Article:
#242 Pulmonary Function Following Adult Spinal Deformity Surgery: Minimum Two Year Follow-up
Oral Posters: Deformity
Presented by: J. Cody
R.A. Lehman (1)
D.G. Kang (1)
L.G. Lenke (2)
J.J. Stallbaumer (2)
B.A. Sides (2)
J. Cody (1)
(1) Walter Reed National Military Medical Center, Orthopaedic Surgery, Bethesda, MD, USA
(2) Washington University School of Medicine, Orthopaedic Surgery, St Louis, MO, USA
Introduction: Pulmonary function following adult spinal deformity remains uncertain. We hypothesized patients with pre-op PFT impairment (< 65% pred FEV1) and those undergoing revision surgery may be at risk for exacerbated decline in pulmonary function.
Methods: PFTs were prospectively collected on 164 adult spinal deformity patients (150F, 14M, avg age 45.9) undergoing surgical treatment at a single institution, with minimum 2 yr follow-up (avg 2.81). There were 100 (61%) primary and 64 (39%) revision surgery patients, and the majority had posterior only surgery (77%). Radiographs for 154 patients were analyzed for main thoracic (MT) and sagittal T5-T12 (Sag) curve magnitude/correction.
Results: For all patients, there was a significant change in MT Cobb from 47.4 to 24.9 deg (avg -22.5, p=0.00), and Sag Cobb from 35.5 to 30.0 deg (avg -5.41, p=0.00). We also found a significant decline in absolute and %pred PFT, with %pred FEV1 and %pred FVC decreasing 5.26% (p=0.00) and 5.74% (p=0.00), respectively. A clinically significant decline (≥10%pred FEV1) was observed in 27% of patients. PFT impairment increased from 14 (8%) patients pre-op to 23 (14%) patients after surgery, but was not statistically significant (p=0.31). Interestingly, patients with pre-op PFT impairment had a significant improvement in absolute and %pred FEV1 after surgery compared to those without pre-op impairment (2.8% v -6.19%, p=0.03), with no significant differences in MT/Sag curve correction between the two groups. Revision surgery patients had no difference in post-op %pred PFTs, however there were significantly more patients with a clinically significant decline in PFTs [23 (35%) v 22 (22%), p=0.03].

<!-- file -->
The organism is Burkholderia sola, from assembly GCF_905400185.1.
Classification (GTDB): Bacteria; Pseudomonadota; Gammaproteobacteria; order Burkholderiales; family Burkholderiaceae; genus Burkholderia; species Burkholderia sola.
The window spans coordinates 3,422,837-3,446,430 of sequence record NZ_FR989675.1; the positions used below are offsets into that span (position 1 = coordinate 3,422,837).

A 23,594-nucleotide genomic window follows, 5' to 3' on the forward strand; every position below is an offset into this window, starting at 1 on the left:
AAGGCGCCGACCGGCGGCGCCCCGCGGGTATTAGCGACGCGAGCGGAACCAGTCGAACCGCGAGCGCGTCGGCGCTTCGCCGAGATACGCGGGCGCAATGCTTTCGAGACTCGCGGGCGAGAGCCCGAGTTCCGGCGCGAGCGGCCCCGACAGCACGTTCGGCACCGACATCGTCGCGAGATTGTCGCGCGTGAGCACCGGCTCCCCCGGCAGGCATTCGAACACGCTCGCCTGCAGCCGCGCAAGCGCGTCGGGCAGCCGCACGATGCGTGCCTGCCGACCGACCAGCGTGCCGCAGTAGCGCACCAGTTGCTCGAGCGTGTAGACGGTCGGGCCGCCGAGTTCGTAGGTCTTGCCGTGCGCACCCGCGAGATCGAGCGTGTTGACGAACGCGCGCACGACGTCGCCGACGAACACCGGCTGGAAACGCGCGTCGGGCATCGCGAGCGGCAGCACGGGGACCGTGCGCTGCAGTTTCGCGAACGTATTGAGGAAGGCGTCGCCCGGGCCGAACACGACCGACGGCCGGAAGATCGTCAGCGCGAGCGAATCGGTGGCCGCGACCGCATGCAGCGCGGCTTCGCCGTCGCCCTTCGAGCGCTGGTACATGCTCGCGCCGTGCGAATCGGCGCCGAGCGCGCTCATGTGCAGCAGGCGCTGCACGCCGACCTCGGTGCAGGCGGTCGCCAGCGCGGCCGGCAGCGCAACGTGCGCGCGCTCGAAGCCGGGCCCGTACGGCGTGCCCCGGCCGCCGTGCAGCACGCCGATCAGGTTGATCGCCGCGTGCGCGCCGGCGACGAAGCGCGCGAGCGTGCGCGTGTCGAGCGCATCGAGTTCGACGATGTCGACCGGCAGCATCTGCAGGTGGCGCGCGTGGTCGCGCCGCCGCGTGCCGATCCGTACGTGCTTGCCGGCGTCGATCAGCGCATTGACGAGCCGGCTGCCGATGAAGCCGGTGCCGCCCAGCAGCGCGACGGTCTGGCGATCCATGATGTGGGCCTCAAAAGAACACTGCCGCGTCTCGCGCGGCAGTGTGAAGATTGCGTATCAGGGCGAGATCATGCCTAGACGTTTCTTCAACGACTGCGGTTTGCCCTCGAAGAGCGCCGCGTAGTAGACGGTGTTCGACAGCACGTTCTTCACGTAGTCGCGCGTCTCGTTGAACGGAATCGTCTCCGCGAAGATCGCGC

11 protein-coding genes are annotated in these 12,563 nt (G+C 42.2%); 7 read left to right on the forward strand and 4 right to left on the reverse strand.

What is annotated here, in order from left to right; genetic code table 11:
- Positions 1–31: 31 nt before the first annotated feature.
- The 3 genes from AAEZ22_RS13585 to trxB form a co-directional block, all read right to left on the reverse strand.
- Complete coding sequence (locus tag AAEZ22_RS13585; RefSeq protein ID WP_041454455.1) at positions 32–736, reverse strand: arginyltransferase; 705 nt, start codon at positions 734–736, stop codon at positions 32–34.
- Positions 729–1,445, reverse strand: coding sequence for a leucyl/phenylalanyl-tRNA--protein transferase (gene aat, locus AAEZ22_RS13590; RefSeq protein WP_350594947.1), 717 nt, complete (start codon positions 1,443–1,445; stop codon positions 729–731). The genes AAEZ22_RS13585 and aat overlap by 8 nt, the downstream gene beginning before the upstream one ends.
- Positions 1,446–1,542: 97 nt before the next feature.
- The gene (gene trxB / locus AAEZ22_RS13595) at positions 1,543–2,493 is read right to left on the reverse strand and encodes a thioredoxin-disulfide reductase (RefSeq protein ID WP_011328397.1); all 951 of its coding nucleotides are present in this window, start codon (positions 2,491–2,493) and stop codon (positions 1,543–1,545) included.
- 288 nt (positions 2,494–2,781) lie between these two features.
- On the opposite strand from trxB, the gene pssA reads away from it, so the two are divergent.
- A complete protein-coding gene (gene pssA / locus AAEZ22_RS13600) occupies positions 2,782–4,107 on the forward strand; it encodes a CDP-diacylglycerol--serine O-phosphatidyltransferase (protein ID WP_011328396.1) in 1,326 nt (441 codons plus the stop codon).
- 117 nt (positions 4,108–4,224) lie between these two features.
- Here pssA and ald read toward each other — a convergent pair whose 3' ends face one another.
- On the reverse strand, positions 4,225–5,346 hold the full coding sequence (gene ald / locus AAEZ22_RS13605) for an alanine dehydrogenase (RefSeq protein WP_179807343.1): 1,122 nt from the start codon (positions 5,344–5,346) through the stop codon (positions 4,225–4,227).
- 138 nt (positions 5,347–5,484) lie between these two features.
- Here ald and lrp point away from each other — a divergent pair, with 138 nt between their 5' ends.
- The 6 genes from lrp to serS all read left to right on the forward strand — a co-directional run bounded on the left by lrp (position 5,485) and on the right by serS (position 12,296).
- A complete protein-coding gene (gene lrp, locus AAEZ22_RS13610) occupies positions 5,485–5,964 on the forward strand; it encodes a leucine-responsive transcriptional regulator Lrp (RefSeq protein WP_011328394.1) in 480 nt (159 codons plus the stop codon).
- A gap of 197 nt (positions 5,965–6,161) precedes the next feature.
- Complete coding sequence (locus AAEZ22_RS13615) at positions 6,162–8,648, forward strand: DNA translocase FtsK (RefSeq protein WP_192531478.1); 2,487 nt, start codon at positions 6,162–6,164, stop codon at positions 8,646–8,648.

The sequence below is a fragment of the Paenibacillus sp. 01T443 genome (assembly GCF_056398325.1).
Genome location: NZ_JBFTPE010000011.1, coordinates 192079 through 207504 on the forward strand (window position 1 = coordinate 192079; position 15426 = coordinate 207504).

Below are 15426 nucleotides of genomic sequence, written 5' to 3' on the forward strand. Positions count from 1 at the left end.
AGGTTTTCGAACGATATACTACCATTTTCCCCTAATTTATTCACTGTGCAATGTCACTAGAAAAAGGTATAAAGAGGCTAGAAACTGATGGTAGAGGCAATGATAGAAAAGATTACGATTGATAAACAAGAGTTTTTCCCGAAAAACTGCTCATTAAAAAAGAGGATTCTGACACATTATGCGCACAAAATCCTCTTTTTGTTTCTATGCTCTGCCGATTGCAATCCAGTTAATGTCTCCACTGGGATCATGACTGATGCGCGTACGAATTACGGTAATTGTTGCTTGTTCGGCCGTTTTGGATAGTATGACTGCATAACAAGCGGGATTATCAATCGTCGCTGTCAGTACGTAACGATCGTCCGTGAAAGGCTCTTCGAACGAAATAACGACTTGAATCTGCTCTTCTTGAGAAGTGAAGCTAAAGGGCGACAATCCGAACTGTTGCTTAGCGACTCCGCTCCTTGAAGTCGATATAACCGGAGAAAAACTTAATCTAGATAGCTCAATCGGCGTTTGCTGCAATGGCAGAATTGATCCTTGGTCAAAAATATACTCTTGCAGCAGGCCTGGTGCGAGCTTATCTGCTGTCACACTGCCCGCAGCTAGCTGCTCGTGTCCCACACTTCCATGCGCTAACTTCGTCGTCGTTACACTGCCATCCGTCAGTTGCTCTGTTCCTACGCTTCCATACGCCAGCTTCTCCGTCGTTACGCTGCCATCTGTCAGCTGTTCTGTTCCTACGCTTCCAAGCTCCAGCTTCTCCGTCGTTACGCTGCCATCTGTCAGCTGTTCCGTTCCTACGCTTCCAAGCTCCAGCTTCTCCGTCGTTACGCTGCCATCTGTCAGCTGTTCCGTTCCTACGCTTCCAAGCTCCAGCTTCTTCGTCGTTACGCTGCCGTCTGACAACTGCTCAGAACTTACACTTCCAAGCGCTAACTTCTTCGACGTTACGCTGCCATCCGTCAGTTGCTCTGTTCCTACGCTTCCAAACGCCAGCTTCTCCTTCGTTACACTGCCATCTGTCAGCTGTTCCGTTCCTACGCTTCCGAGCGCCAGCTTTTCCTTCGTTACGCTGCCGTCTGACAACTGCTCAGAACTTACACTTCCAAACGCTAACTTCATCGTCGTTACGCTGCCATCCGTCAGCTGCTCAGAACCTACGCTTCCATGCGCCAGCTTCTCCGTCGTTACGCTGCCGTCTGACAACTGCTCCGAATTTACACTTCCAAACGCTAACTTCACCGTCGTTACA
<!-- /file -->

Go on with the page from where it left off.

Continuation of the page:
Conclusion: We performed the largest study to date evaluating pulmonary function tests in adult deformity patients, and found a significant decline in all measures of pulmonary function at 2 years following surgical correction. Surprisingly, patients with pre-op PFT impairment had improvement in absolute and %pred PFTs postoperatively. Revision surgery more frequently resulted in a clinically significant decline in PFTs.